The essence of this approach is the ability to listen through the hands to the body's own story within its patterns of motion and pulsation.

Craniosacral therapy is based on the work of Dr. William Garner Sutherland who developed an approach to Osteopathy known as 'The Cranial Concept.' His original approach has now been broadened to become a gentle and non invasive approach to whole-body treatment.

In his exploration of the Cranial Concept, Dr. Sutherland developed a completely new range of treatment approaches that expanded the potential of osteopathic treatment. This development has, at its root, an understanding of the inherent life force of the body, which Dr. Sutherland called "The Breath of Life'. It can be thought of as a Primary or Constitutional Energy which has integrative and healing functions in the human system.

He discovered that the Breath of Life was expressed as subtle layers of impulse within the body that could be palpated as a tide-like rhythm throughout each of the body's systems. He also determined that every aspect of the body registers the presence of this life impulse with its own unique form of motion.

When the body's health is compromised in any way, it is noticed as a changes to the natural expression of these tide-like motions within the body and an awareness of these motions can therefore yield a wealth of information to an experienced practitioner. The essence of this approach then is the ability to listen through the hands to the body's own story within its patterns of motion and pulsation.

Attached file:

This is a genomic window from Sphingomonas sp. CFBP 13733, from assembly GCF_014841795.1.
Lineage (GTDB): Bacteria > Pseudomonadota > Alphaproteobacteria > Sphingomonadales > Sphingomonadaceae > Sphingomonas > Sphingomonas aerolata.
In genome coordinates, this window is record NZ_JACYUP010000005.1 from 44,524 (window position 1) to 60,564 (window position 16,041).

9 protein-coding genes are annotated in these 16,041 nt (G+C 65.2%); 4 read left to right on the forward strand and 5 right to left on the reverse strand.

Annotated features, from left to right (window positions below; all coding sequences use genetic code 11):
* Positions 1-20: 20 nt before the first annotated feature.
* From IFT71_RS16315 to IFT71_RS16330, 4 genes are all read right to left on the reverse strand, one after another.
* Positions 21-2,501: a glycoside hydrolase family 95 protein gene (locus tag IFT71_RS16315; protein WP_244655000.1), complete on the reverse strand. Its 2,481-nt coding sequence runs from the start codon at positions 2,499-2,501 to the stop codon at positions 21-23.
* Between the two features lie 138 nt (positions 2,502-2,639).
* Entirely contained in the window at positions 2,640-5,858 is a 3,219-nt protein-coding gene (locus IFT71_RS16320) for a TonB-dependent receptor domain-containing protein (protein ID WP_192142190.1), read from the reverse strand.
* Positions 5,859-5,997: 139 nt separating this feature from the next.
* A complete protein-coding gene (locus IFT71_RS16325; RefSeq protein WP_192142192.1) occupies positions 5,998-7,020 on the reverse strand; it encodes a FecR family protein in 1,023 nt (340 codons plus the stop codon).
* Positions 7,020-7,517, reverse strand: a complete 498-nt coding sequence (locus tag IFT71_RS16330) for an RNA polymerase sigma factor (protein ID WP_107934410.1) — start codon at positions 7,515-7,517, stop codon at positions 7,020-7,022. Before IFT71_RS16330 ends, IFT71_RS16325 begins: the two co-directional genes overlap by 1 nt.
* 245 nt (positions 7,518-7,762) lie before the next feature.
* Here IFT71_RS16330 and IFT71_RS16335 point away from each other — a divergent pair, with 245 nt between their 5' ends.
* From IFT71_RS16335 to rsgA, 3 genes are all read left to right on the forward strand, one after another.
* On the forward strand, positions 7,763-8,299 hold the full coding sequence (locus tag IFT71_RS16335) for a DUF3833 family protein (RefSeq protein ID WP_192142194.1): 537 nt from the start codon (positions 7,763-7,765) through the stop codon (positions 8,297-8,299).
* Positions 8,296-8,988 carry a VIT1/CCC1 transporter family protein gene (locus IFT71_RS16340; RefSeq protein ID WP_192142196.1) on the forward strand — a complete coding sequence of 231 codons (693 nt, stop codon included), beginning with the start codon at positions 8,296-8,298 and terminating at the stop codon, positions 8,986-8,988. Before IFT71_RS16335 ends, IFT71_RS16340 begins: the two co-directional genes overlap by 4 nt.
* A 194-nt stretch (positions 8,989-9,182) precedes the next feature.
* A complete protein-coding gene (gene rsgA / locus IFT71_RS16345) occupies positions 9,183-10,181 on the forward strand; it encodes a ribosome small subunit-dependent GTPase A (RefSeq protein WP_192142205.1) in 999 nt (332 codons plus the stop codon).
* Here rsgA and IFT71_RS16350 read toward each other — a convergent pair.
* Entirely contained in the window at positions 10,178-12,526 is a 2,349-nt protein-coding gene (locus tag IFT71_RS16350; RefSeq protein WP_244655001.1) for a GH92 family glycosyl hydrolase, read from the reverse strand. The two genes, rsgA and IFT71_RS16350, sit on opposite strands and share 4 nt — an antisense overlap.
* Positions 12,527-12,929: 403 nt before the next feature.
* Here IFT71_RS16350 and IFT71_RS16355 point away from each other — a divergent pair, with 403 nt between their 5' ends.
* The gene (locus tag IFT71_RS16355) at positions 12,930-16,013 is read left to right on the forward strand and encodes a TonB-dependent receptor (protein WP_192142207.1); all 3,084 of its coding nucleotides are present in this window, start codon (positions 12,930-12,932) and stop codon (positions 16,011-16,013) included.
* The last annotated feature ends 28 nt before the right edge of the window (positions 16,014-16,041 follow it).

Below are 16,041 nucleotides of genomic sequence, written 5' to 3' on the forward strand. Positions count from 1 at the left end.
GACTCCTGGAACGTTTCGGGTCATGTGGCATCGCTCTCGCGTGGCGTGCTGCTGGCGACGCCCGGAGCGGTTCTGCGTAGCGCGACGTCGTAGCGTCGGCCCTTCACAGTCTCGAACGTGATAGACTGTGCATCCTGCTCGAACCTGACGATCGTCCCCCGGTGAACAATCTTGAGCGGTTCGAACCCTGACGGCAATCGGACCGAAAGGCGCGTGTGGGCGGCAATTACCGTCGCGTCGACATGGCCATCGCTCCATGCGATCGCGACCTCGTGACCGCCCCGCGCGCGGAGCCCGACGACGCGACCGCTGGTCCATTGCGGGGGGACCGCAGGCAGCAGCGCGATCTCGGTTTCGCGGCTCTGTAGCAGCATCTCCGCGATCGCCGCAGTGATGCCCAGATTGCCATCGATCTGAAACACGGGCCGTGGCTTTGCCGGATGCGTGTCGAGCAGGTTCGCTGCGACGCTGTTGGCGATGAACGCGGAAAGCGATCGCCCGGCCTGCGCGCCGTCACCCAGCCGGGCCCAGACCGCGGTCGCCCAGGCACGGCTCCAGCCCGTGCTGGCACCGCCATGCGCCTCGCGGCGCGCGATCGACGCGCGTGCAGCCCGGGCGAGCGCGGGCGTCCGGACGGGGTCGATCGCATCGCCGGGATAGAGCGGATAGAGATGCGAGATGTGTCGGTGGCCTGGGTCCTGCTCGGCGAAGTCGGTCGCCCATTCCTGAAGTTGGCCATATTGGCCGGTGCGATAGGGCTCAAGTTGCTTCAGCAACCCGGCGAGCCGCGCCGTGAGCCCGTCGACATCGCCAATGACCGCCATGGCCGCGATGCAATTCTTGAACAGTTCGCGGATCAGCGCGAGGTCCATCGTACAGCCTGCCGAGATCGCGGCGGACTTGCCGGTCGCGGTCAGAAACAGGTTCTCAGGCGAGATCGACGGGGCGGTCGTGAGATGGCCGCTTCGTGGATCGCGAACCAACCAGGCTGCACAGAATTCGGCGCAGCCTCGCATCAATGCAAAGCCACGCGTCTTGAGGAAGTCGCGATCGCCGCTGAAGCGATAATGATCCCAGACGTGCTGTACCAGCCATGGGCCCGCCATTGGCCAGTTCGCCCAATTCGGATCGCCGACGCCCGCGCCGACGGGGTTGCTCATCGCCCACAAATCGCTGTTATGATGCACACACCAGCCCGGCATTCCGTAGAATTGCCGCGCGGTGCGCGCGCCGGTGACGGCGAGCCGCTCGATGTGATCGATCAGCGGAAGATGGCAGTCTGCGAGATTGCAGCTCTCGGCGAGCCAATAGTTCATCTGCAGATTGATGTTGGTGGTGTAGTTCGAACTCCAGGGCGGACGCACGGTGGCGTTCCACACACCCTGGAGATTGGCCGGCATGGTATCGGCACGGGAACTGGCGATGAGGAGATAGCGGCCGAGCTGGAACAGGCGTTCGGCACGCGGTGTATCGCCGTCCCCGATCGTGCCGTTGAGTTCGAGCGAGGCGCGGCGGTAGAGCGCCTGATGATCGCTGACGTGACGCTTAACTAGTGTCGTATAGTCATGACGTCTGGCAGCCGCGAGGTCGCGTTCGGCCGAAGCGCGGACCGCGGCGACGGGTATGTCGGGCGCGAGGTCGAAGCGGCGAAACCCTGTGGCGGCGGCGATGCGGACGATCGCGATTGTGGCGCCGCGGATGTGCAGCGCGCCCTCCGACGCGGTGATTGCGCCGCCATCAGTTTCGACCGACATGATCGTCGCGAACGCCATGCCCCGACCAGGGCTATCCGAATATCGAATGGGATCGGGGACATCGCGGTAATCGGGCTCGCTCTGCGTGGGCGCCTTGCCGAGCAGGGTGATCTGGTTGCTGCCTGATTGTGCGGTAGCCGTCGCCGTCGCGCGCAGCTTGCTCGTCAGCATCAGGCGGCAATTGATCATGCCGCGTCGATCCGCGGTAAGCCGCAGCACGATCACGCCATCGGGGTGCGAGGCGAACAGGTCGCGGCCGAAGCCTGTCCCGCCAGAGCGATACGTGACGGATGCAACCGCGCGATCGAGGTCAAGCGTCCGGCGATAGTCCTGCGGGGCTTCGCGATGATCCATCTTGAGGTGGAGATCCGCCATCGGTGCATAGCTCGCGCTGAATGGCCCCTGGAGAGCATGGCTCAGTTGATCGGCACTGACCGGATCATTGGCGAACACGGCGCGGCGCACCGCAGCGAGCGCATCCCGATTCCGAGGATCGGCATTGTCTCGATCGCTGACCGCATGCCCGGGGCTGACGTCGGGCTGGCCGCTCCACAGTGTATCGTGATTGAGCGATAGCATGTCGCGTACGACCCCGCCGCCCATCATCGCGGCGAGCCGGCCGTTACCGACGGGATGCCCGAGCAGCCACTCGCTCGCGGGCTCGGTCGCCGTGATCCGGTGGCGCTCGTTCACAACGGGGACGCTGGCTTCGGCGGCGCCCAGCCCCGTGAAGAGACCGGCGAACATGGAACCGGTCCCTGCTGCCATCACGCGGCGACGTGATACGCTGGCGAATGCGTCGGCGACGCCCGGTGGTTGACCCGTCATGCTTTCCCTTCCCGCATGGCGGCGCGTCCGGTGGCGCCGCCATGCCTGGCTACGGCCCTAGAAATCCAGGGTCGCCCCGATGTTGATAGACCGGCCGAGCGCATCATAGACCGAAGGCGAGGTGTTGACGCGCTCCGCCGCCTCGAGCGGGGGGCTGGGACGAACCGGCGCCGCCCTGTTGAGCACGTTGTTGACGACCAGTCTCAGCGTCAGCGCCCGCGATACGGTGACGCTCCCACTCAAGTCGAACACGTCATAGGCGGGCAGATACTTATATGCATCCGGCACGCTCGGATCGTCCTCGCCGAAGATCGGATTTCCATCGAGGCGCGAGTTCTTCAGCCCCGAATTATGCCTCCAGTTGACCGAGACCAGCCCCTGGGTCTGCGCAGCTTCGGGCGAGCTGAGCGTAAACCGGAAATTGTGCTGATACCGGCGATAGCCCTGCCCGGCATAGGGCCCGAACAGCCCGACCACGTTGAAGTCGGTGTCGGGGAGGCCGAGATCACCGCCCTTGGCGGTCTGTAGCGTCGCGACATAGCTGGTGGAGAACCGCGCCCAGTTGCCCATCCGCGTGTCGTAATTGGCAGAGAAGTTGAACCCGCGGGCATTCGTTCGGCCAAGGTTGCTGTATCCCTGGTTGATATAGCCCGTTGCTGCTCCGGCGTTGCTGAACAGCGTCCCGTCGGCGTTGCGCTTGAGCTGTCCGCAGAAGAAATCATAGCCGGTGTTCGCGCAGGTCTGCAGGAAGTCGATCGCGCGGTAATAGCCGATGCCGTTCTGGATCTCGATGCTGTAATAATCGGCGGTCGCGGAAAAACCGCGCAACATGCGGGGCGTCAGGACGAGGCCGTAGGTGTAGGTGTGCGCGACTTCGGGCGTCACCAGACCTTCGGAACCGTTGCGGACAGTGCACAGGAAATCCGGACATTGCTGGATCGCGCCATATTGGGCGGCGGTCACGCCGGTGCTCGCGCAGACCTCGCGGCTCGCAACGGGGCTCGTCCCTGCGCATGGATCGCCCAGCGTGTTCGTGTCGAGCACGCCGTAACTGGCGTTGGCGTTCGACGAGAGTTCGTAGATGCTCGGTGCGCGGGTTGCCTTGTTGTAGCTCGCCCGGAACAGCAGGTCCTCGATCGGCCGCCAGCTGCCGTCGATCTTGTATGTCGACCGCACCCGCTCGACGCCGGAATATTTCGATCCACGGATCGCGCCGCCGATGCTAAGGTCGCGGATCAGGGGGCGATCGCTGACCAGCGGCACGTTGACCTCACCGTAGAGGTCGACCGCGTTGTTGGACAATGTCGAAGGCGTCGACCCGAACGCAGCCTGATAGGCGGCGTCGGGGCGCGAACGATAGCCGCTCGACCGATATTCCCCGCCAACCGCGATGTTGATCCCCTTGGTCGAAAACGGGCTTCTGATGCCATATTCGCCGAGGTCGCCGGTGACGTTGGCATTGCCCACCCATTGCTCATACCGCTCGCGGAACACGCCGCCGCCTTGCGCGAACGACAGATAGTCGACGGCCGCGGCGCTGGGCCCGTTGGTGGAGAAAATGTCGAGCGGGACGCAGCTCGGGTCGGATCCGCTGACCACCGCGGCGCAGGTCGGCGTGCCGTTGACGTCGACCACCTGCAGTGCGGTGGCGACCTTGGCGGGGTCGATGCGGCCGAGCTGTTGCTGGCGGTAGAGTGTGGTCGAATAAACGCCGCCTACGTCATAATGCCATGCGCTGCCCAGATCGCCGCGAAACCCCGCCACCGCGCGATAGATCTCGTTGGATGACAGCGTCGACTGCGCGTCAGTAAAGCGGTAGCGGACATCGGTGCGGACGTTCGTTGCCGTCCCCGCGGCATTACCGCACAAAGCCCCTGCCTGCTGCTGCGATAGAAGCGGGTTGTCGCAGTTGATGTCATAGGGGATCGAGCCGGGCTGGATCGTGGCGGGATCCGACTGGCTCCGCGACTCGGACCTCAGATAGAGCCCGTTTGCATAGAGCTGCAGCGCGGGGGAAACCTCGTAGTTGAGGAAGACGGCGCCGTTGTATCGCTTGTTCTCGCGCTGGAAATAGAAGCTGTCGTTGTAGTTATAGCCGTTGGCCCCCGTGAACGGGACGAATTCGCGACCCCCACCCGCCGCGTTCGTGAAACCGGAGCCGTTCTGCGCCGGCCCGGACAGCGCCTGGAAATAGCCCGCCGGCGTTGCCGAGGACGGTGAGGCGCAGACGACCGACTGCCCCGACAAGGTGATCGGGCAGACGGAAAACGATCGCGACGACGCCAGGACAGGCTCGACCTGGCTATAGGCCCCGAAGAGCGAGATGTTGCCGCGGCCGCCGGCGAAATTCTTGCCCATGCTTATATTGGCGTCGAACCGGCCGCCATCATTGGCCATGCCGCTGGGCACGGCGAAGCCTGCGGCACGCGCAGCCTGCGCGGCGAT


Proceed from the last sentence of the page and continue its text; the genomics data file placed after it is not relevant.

Treatment - Listening to what is within the body

Treatment involves a light touch on the body that is non-invasive and allows the the practitioner to notice the subtle presence of the 'The Tide' within the the body.

This deep listening can be likened to the way you would read someone's pulse at their wrist. It doesn't require effort to feel a pulse, it becomes clear as you bring attention to it. So, for the craniosacral therapist their quietness and stillness is an acquired skill in listening, listening to what is within the body.

For the patient, this process is also a place of inner reflection within the body itself. In a sense, it clarifies to the body what it is doing and how this is being organised. This recognition has within it an element of choice and the potential for change.

During a treatment when the practitioner witnesses changes within the Tide and patterns of motion in the anatomy of the body, it indicates that changes are occuring within the 'living body'.

These changes that take place over a period of time, are far more than simple adjustments, they also represent the potential for improving the body's overall health and function.